Relocate cloud workloads

The relocate guidance shows you how to set up a relocation project and relocate one or more workloads.

Diagram showing the relocation process. There are two phases and five steps. The first phase is the Initiate phase, and it has one step called Initiate. The second phase is the Move phase, and it has four steps that you repeat for each workload. The steps are Evaluate, Select, Migrate, and Cutover.

What is relocation?

Relocation is the process of moving a workload or workload component in Azure to a different Azure region. A workload is a collection of applications, environments, services, and data that support a defined process. A workload can have one or many applications. Relocating a single or multi-app workload to a different region is a type of migration and has similarities with the process defined in the migrate guidance. But relocation also has its own solutions and considerations to implement, and the relocate guidance here outlines these distinctive features to help you navigate the relocation process.

Diagram showing a single-app workload and a multi-app workload. There's a workload with a single application in it. The other workload has n applications in it, representing an indefinite number of applications. The applications in each workload show a production and non-production environments. In each environment, there's three representational services, one for compute, one for the database, and the other for an indefinite number of other Azure services.

Why relocate?

Relocation adds flexibility that can help you optimize cost and performance throughout the lifecycle of your workloads. When workloads are first deployed or migrated to Azure, you make a decision about their region. However, as time passes, you should review that decision to see if a different region might be a better fit. For example, another region could have services or capabilities unavailable in the current region, or you might want to move your workload closer to a new customer base. Data residency laws might change, or budgets could shift. Rather than work around these changes and encounter cost or performance issues, a relocation might be the best way to proceed for your workload.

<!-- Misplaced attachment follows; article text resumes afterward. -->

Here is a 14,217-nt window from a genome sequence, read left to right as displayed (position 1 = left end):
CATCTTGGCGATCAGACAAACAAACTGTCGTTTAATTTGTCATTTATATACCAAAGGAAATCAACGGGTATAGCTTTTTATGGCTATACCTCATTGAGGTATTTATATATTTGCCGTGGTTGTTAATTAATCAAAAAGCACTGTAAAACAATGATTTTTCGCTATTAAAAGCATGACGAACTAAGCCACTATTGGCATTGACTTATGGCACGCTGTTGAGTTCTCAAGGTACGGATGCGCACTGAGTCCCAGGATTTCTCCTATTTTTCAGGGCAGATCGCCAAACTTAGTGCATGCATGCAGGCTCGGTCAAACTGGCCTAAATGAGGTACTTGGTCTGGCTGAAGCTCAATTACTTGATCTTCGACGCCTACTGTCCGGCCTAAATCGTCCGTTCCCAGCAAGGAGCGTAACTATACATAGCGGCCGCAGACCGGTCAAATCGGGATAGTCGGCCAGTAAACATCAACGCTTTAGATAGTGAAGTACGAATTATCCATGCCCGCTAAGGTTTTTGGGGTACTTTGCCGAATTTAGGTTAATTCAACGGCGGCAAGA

Relocation drivers Examples
Business developments Respond to business changes and expand your global footprint.
Compliance Meet data sovereignty and residency requirements.
Proximity Provide lower latency to end users.

How to relocate

Relocation has two phases. The first phase is to initiate the relocation project. The second phase is to move the workload by planning and executing the relocation. Here's an overview of each phase:

  • Initiate phase: The initiate phase has a single-step also called Initiate. The goal of the Initiate phase is to set up the relocation project, get stakeholder approval, and identify workloads for relocation.

  • Move phase: The Move phase is a four-step process to plan and move a workload to a different region. The steps in the Move Phase are (1) evaluate, (2) select, (3) migrate, and (4) cutover. After you cut over the final workload, you need to officially close to the relocation project.

Relocate steps Main goal
1. Initiate Establish relocation project.
2. Evaluate Conduct workload discovery.
3. Select Pick the right relocation method.
4. Migrate Relocate the workload.
5. Cutover Direct traffic to new location.

These phases define the lifecycle of a relocation project. It's important to note that not every resources supports relocation. Some require redeployment. For more information, see Move operation support for resources.


You should read relocation best practices and use them as guidance for each workload relocation. The following articles detail how you should approach each step. The content highlights critical areas to focus on but also refers you to other documentation for deeper technical insight. It assumes a basic understanding of Azure regions and service availability. For more information, see:

Whether you're relocating multiple workloads or just one, you can aid the success of relocation with some formal relocation planning. The Initiate phase provides required guidance.